Just about every week brings something new to Destiny 2, whether it’s story beats, new activities, or interesting new combinations of elements that let players devastate each other in the Crucible. Iron Banter is our weekly look at what’s going on in the world of Destiny and a rundown of what’s drawing our attention across the solar system.
Most years, Destiny 2’s Festival of the Lost event is just a fun distraction–a chance to dress up with in-game masks and buy some fun Halloween-themed armor in between regular bouts in the Crucible or ventures into raids. This year, though, Bungie has elevated the event in a really fun way, creating a campfire tale-like ghost story that unfolds in parts. Uncovering the secrets of the Headless Ones is a lot of fun, and a great reason to keep diving into those Haunted Lost Sectors.
It hasn’t all been s’mores and scares around Destiny 2 this week, though. A whole lot of discussion has been had about the two dungeons Bungie is releasing in Year 5, what they’ll cost, and how you’ll get access to them. Many in the community are…less than enthused. Get ready for some highs and some lows.
The situation with the dungeons is this: When The Witch Queen launches in February, you can buy two different versions of the expansion in order to get it. The standard edition costs $40 USD and comes with just the expansion content; the Deluxe Edition is $80 and includes the expansion, some additional cosmetics, all four season passes for Year 5, and two dungeons that will be released at some point during the year. If you don’t buy the Deluxe Edition, you don’t get the dungeons.
Though this was announced back during Bungie’s Witch Queen showcase, players didn’t really pick up on the discrepancy until recently. Then Bungie clarified the situation: You will need to upgrade to the Deluxe Edition to get the dungeons. There may be some kind of path for purchasing them in the future as well, but there’s not a lot of clarity there. It seems that if you get the standard Witch Queen and opt to buy Year 5’s season passes piecemeal (about $10 each), you won’t be getting the dungeons as part of that deal.
I already wrote a separate opinion about the dungeon debacle–I think the situation isn’t quite much ado about nothing, but the animosity toward being charged for high-quality content is a bit excessive. After all, if you get the Deluxe Edition, you get all four seasons for what they’d normally cost, plus the dungeons basically for nothing. If and when Bungie adds a path to buy the dungeons separately, it seems like they can’t possibly be very costly. The Deluxe Edition of Beyond Light was $70, while Witch Queen’s is $80 and includes dungeons, suggesting that each runs about $5. Tough to get too upset when you can spend more on a pumpkin spice latte (and I have been, a lot, this fall).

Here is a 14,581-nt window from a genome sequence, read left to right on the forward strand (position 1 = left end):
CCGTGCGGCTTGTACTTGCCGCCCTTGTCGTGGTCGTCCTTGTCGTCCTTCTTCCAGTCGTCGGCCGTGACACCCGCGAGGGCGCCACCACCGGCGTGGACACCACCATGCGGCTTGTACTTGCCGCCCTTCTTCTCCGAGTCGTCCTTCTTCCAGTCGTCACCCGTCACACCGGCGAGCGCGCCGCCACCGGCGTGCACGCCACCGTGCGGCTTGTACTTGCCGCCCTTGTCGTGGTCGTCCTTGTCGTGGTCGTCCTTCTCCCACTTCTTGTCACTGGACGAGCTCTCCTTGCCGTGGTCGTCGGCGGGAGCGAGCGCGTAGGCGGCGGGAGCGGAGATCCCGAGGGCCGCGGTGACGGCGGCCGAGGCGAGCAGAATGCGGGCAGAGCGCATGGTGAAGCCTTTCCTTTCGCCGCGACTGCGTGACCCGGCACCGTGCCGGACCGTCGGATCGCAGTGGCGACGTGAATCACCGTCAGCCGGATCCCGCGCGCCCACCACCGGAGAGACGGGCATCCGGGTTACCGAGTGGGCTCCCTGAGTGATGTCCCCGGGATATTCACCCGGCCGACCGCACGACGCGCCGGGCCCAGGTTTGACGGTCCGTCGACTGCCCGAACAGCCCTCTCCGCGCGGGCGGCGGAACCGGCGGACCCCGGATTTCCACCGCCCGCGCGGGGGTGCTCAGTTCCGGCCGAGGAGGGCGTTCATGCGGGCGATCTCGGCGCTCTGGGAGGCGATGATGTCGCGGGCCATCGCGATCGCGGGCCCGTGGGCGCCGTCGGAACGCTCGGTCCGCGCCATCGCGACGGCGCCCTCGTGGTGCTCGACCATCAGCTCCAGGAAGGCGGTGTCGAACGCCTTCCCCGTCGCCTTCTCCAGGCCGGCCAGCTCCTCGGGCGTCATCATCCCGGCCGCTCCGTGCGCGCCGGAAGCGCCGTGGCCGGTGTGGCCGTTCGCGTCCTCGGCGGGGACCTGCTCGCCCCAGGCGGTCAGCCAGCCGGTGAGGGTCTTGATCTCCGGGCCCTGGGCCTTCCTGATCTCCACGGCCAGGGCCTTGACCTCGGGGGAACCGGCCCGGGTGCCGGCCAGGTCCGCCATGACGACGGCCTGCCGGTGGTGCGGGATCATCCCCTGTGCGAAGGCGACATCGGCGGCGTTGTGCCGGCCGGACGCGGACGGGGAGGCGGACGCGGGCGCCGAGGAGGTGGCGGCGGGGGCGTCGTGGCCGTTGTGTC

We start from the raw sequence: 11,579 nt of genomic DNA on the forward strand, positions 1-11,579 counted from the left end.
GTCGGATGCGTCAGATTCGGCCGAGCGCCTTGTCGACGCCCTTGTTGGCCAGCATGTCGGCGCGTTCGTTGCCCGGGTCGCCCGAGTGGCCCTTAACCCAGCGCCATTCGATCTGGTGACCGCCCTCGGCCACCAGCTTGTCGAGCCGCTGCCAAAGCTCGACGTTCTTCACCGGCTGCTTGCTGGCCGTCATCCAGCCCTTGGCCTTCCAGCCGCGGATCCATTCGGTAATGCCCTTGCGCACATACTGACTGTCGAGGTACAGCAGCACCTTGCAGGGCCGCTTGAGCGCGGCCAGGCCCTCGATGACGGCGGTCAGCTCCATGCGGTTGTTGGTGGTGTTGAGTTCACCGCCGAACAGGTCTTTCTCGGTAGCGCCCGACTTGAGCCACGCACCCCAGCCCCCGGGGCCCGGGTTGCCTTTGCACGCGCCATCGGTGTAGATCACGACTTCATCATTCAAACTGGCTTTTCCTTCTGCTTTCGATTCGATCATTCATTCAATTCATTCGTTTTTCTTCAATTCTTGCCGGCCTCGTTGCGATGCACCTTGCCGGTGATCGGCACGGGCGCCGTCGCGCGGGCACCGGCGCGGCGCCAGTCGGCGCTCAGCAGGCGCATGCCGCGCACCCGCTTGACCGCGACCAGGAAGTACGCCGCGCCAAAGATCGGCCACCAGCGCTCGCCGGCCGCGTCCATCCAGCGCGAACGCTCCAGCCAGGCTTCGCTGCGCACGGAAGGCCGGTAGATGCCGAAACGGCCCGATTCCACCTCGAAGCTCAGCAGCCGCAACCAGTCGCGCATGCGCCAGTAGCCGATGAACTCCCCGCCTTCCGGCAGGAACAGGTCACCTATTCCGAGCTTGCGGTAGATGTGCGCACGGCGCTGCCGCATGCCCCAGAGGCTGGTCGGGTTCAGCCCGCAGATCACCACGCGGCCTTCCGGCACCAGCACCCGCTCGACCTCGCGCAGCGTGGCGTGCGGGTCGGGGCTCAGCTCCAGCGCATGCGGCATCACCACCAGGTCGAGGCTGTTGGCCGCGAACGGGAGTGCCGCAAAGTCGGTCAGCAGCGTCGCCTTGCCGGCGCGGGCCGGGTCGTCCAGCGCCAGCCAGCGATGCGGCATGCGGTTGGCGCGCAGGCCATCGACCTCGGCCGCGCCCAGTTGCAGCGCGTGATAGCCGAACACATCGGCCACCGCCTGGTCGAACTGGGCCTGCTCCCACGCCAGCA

That said, I agree that Bungie needs to clean up and better explain its content sales approach for things like this. First, there’s the issue that you can’t seem to get the dungeons any other way than upgrading your purchase, which means leaping from spending $40 to spending $80, even if you don’t want all those seasons. I don’t know why you’d be enough of a Destiny 2 player that you’d want the dungeons but not the seasonal content, but that’s not for me to guess–allowing for strange use cases and customer freedom is what free-to-play models and a la carte purchasing are all about.
Right now, if you wanted to play the Presage Exotic mission and you’d purchased Beyond Light and the current content season, you’d be locked out of the mission. You can purchase past season passes, and thus get Presage, but you’d have to buy all four of them, instead of just the one you need. So you’d be repurchasing the Season of the Lost, plus buying two seasons you don’t want, to get the one mission that you do. The dungeon upcharge situation feels a lot like that, and that frustration makes sense to me.